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An Unusual Word About Traditional Cultures

November 19, 2014

I’ve heard the following statement and its ilk issued many times in debates over multiculturalism “western culture erodes traditional culture”.

In a multicultural school of 70% students being from a non-English speaking background, this is always an interesting, amiable conversation topic. The argument is obvious to see. Look at Japan for instance. What you see is not ‘traditional’ Japanese culture in Tokyo, but modernity. Look for a clichéd cultural statement like a kimono and you will struggle. Look for sushi and you will find it, yes, but consider how the statement of a culture as signified by food is relatively reductionist. I think there’s something fascinatingly unique about Japan during its history, but in general – like many other cultures – the world has moved towards a relatively ‘modern’ culture.

Cosmopolitan, multicultural, tolerant, accepting. ‘Western.’

People argue that traditional cultures – those being areas of Western colonisation or where the West has expanded its influence – have or are being lost, and that this is a tragedy. I agree. The present is the best of all ages, but every past age and society has had some element of good. Our job is to find what is good in the past and add it to our own age. So the eradication of past goods for eternity is bad. All true.

This is where I add a new perspective – what about the loss of traditional Western and European cultures?

The cosmopolitan culture of many major cities is undoubtedly planted firmly on the backs of Western institutions and ideals. However, waves of immigration, assimilation and integration have seen Western culture change. And as with most cultural change, new growth can only occur after the destruction of the old. A new tree can only grow when the ground is empty. If a tree was there before, it must be rent asunder before a new seed can grow. This change uprooted many traditional cultures.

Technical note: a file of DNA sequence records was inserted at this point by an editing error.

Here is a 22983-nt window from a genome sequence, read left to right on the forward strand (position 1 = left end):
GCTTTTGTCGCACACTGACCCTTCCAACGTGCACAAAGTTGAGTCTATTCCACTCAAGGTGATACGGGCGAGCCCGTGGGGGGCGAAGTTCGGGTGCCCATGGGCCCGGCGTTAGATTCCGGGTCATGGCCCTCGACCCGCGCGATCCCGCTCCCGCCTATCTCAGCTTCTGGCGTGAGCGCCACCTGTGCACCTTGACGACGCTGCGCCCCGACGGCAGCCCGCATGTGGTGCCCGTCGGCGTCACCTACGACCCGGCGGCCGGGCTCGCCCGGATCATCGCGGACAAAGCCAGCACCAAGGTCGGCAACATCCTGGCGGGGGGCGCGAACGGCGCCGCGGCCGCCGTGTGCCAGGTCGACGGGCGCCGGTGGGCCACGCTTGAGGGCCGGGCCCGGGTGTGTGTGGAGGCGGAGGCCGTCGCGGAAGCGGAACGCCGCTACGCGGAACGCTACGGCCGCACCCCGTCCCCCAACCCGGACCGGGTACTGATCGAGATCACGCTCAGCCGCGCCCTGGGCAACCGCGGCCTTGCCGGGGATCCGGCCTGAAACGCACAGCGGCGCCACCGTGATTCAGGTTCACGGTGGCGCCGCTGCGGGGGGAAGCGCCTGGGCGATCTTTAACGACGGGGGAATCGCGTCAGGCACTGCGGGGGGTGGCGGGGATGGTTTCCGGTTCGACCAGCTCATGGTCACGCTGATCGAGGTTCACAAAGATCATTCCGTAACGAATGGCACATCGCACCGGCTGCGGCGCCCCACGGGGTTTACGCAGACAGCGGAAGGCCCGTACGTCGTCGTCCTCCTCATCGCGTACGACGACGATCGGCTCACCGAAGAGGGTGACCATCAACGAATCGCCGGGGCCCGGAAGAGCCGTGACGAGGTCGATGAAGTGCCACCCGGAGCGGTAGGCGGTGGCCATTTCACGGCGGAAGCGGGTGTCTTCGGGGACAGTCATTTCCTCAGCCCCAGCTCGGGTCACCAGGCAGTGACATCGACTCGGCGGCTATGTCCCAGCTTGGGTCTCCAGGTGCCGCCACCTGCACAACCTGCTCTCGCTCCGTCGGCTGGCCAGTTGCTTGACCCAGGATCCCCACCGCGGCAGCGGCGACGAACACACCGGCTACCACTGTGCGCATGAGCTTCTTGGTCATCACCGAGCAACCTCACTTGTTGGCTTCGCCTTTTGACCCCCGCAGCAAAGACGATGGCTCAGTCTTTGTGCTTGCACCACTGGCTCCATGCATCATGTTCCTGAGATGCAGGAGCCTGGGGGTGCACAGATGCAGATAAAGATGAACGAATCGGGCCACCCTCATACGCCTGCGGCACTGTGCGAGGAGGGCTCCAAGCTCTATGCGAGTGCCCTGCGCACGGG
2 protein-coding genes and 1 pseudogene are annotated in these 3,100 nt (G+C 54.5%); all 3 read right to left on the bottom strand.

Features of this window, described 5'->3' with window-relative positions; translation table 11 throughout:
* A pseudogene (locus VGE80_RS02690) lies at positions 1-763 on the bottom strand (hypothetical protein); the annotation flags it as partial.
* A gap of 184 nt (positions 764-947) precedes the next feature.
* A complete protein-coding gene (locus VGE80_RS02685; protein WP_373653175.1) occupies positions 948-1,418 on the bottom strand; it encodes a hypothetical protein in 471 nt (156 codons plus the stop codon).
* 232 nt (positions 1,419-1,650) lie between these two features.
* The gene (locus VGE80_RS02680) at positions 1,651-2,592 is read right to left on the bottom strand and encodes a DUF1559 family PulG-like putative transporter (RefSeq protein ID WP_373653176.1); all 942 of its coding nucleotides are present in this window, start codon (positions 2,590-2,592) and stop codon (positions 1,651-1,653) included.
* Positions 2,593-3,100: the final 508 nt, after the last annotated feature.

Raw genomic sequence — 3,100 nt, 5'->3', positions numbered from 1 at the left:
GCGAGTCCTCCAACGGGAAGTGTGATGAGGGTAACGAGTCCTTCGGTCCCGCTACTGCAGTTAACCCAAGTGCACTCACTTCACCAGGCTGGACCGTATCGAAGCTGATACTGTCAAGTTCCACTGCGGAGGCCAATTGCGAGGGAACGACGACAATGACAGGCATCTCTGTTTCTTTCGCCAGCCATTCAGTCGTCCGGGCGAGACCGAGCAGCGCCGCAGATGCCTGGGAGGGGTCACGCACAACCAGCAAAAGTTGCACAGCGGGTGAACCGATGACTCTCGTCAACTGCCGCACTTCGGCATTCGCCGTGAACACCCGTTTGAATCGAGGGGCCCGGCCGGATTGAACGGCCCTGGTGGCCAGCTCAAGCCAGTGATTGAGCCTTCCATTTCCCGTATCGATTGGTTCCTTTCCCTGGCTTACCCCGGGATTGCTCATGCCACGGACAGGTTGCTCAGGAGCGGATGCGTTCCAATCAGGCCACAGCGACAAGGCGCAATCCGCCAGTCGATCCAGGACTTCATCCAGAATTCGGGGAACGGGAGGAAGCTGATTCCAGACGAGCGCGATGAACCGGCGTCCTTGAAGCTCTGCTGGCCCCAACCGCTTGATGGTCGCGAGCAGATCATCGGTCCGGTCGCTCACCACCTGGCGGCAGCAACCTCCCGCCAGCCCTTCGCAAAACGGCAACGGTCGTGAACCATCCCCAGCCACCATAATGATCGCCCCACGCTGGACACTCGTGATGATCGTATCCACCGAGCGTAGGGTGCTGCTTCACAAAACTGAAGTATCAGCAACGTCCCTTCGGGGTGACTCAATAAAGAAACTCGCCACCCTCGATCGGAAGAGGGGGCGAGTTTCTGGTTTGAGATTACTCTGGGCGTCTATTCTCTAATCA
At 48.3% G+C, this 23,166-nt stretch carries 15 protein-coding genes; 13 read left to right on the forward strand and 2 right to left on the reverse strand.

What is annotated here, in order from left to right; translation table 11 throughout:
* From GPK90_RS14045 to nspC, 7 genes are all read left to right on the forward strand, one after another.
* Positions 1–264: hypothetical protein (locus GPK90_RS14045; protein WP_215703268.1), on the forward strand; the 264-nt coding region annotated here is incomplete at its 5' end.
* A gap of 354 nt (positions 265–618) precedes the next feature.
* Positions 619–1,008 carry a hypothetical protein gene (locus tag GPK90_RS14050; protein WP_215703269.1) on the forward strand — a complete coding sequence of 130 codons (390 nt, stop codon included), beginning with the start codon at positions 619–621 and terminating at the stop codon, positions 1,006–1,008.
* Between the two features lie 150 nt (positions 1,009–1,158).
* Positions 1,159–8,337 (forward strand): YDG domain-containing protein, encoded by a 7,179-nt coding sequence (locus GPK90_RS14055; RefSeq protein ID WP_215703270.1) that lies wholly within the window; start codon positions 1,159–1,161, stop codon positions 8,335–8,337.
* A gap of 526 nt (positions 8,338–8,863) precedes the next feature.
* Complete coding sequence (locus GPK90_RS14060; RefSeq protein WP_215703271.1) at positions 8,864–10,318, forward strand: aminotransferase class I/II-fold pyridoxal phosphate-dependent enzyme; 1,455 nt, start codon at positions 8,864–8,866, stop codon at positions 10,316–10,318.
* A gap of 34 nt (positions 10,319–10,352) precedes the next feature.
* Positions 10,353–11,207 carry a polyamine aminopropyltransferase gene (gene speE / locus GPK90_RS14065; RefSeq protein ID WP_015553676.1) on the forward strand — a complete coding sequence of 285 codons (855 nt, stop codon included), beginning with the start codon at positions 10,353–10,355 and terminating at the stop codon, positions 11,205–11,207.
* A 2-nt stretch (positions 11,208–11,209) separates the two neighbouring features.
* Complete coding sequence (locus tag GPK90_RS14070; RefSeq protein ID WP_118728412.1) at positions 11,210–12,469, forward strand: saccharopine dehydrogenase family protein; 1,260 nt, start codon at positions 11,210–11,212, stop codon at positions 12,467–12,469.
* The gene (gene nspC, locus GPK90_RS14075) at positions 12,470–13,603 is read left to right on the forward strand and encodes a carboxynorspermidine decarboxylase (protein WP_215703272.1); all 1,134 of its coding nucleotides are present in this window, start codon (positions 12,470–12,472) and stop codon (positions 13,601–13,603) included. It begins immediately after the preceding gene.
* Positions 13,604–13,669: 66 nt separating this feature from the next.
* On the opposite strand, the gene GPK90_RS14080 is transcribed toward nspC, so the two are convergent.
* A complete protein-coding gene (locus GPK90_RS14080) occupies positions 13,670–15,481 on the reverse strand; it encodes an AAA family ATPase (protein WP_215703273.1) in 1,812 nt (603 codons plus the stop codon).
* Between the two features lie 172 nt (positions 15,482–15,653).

The America of today is not some early 20th century embodiment of the ‘strenuous life’ a la Teddy Roosevelt, nor rebellious like the Spirit of Independence. The Australia of today is lightyears away from the clichés propagated (and sent up!) by Crocodile Dundee. The Australian ‘laid back’ attitude is a myth in modern times, suggest modern surveys. And the lost sense of British culture is something that I’ll dedicate an entire future post to. All this is to say, cultures change. The culture in place today in many nations has been influenced by social trends, economic trends like globalisation and more. With these trends all cultures have, like economic systems due to globalisation, converged.

So I say to others “Grieve not for just the lost cultures of Asia and Africa, though the loss may be great, but also those of Europe. Every lost culture has something to learn from.”

A Case to be Particularly Concerned About Lost Western Cultures

NB: I know society is not perfectly multicultural, yet we will persevere